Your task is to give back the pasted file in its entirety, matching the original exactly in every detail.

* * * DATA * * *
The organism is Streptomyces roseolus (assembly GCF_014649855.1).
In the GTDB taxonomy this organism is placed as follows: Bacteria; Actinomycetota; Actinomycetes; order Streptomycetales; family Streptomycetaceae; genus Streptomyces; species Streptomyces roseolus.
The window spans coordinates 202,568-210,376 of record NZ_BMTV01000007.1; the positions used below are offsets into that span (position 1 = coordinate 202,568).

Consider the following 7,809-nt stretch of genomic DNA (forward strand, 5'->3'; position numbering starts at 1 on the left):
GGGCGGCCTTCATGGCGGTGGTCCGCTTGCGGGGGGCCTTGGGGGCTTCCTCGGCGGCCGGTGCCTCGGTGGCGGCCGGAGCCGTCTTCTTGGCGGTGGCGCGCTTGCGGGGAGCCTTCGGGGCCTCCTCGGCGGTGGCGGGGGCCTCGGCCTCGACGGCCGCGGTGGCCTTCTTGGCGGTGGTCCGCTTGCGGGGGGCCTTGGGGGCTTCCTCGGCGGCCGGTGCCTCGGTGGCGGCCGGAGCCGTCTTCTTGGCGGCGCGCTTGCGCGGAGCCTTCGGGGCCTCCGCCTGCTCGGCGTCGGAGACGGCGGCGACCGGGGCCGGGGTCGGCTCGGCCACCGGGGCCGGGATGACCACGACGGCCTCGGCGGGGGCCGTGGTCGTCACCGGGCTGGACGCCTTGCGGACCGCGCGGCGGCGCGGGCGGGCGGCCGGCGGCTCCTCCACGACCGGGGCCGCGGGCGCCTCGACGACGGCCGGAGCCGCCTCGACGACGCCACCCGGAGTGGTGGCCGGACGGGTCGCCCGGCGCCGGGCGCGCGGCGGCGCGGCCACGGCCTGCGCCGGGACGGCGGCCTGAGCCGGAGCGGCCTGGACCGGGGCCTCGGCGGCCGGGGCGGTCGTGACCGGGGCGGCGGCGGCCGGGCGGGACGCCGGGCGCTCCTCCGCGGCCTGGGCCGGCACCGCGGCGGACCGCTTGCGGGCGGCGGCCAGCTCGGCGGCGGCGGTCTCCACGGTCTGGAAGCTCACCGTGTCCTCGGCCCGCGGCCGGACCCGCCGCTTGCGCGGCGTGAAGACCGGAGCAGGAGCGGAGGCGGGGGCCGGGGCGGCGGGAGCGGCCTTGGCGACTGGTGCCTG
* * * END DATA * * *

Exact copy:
The organism is Streptomyces roseolus (assembly GCF_014649855.1).
In the GTDB taxonomy this organism is placed as follows: Bacteria; Actinomycetota; Actinomycetes; order Streptomycetales; family Streptomycetaceae; genus Streptomyces; species Streptomyces roseolus.
The window spans coordinates 202,568-210,376 of record NZ_BMTV01000007.1; the positions used below are offsets into that span (position 1 = coordinate 202,568).

Consider the following 7,809-nt stretch of genomic DNA (forward strand, 5'->3'; position numbering starts at 1 on the left):
GGGCGGCCTTCATGGCGGTGGTCCGCTTGCGGGGGGCCTTGGGGGCTTCCTCGGCGGCCGGTGCCTCGGTGGCGGCCGGAGCCGTCTTCTTGGCGGTGGCGCGCTTGCGGGGAGCCTTCGGGGCCTCCTCGGCGGTGGCGGGGGCCTCGGCCTCGACGGCCGCGGTGGCCTTCTTGGCGGTGGTCCGCTTGCGGGGGGCCTTGGGGGCTTCCTCGGCGGCCGGTGCCTCGGTGGCGGCCGGAGCCGTCTTCTTGGCGGCGCGCTTGCGCGGAGCCTTCGGGGCCTCCGCCTGCTCGGCGTCGGAGACGGCGGCGACCGGGGCCGGGGTCGGCTCGGCCACCGGGGCCGGGATGACCACGACGGCCTCGGCGGGGGCCGTGGTCGTCACCGGGCTGGACGCCTTGCGGACCGCGCGGCGGCGCGGGCGGGCGGCCGGCGGCTCCTCCACGACCGGGGCCGCGGGCGCCTCGACGACGGCCGGAGCCGCCTCGACGACGCCACCCGGAGTGGTGGCCGGACGGGTCGCCCGGCGCCGGGCGCGCGGCGGCGCGGCCACGGCCTGCGCCGGGACGGCGGCCTGAGCCGGAGCGGCCTGGACCGGGGCCTCGGCGGCCGGGGCGGTCGTGACCGGGGCGGCGGCGGCCGGGCGGGACGCCGGGCGCTCCTCCGCGGCCTGGGCCGGCACCGCGGCGGACCGCTTGCGGGCGGCGGCCAGCTCGGCGGCGGCGGTCTCCACGGTCTGGAAGCTCACCGTGTCCTCGGCCCGCGGCCGGACCCGCCGCTTGCGCGGCGTGAAGACCGGAGCAGGAGCGGAGGCGGGGGCCGGGGCGGCGGGAGCGGCCTTGGCGACTGGTGCCTG